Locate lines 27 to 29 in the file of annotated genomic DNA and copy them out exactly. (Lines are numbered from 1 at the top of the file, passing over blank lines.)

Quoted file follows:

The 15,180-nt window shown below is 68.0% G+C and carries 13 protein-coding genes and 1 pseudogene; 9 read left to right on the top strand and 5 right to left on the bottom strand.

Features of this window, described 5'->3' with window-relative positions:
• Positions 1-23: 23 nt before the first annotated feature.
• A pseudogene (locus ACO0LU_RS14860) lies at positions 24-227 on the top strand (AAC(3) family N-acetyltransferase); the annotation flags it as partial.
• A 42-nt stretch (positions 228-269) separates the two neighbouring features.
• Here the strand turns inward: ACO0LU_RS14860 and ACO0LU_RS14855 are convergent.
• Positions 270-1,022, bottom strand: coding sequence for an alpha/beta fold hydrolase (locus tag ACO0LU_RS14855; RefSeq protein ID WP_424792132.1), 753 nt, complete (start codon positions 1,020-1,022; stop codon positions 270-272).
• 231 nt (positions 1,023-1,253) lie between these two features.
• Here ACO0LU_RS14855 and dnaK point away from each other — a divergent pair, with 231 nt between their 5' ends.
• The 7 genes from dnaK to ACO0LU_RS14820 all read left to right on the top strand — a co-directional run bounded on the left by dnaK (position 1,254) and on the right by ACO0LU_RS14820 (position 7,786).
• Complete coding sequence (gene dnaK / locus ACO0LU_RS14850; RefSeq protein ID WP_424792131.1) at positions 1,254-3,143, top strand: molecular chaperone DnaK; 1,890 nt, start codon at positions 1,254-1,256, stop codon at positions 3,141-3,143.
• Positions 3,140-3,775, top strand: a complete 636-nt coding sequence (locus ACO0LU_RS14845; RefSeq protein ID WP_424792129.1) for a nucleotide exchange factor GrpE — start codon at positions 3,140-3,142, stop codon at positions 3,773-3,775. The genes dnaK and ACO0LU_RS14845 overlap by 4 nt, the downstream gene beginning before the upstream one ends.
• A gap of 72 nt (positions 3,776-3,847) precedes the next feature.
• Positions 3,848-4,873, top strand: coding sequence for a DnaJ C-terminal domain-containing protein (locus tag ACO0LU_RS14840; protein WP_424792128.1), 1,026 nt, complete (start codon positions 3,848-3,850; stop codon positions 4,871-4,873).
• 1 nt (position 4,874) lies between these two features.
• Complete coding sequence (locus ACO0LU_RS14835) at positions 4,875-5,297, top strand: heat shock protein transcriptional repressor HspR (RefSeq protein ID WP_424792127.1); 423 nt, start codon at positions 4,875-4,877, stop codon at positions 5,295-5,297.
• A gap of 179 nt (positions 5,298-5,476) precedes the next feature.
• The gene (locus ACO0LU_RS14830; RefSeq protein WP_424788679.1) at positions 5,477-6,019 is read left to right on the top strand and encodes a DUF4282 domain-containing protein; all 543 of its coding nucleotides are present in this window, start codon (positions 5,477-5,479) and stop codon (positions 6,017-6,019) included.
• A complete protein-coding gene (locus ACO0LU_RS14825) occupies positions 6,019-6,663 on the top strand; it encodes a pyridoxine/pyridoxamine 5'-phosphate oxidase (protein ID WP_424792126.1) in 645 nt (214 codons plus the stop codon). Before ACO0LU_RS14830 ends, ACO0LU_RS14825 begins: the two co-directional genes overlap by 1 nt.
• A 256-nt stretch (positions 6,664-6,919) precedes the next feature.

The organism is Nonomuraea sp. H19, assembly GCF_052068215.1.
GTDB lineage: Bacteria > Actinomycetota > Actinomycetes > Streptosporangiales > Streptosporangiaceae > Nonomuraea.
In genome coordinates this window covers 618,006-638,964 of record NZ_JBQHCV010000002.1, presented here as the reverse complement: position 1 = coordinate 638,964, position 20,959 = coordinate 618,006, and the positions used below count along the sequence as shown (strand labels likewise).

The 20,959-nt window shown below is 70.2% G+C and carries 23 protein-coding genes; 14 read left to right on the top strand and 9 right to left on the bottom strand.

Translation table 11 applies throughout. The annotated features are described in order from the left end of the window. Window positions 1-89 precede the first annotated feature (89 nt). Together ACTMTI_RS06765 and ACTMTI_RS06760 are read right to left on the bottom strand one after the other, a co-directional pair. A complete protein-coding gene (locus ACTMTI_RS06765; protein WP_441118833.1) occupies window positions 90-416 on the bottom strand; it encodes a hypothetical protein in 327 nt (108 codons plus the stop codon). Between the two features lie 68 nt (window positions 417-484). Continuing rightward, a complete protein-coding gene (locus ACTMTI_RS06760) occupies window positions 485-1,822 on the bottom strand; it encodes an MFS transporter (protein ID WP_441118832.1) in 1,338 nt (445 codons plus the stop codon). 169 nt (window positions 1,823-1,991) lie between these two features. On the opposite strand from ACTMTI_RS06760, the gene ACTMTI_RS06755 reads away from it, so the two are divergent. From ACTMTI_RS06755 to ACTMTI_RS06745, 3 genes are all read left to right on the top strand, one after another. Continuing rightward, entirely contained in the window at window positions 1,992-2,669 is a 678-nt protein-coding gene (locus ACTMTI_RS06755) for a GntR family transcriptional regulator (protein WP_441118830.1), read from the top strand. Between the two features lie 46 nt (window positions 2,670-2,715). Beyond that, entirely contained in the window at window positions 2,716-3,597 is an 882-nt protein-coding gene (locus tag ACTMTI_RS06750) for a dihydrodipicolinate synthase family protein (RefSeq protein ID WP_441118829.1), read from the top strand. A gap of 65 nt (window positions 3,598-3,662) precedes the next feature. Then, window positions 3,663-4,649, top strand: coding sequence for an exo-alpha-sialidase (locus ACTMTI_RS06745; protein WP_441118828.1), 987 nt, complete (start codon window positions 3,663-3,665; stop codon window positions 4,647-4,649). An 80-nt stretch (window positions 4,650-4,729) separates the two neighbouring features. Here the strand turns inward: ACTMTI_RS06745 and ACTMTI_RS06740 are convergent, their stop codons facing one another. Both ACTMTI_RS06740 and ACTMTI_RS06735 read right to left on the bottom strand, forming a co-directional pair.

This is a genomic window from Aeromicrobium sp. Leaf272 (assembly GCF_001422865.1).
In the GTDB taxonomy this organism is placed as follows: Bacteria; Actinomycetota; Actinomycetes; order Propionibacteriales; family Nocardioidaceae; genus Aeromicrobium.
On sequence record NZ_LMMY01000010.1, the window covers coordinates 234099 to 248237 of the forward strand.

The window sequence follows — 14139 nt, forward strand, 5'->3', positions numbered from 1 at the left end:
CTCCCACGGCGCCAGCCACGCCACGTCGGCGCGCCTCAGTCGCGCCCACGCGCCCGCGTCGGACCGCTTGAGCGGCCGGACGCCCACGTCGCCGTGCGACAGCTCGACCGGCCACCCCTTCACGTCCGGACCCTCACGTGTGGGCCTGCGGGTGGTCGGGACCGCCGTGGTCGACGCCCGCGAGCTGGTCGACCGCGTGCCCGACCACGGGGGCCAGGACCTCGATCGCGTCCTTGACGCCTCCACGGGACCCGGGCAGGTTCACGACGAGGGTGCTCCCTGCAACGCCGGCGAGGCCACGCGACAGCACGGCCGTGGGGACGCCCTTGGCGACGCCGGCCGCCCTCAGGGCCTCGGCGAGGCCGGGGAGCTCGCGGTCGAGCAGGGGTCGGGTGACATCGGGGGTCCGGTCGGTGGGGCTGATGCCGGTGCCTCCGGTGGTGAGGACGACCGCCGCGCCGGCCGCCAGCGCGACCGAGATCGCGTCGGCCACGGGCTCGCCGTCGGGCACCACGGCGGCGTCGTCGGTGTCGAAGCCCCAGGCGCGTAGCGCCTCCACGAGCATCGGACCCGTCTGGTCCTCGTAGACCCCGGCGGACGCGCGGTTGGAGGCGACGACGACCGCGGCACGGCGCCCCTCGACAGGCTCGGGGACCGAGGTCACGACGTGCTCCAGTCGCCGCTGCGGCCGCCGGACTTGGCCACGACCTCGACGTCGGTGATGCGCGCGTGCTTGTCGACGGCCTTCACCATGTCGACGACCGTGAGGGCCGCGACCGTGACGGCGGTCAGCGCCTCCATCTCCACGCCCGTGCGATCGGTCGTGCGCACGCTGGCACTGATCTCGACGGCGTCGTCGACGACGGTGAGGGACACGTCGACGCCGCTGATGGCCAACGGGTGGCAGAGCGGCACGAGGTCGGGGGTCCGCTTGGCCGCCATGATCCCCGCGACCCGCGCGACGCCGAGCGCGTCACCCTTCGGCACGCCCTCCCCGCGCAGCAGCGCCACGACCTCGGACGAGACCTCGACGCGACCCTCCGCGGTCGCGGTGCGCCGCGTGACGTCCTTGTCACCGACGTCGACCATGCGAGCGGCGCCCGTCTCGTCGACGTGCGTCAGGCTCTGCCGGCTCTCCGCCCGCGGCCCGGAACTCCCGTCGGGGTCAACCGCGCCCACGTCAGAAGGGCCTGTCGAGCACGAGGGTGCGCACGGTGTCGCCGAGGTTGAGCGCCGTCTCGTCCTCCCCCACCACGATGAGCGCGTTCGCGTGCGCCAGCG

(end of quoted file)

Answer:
In the GTDB taxonomy this organism is placed as follows: Bacteria; Actinomycetota; Actinomycetes; order Propionibacteriales; family Nocardioidaceae; genus Aeromicrobium.
On sequence record NZ_LMMY01000010.1, the window covers coordinates 234099 to 248237 of the forward strand.

The window sequence follows — 14139 nt, forward strand, 5'->3', positions numbered from 1 at the left end: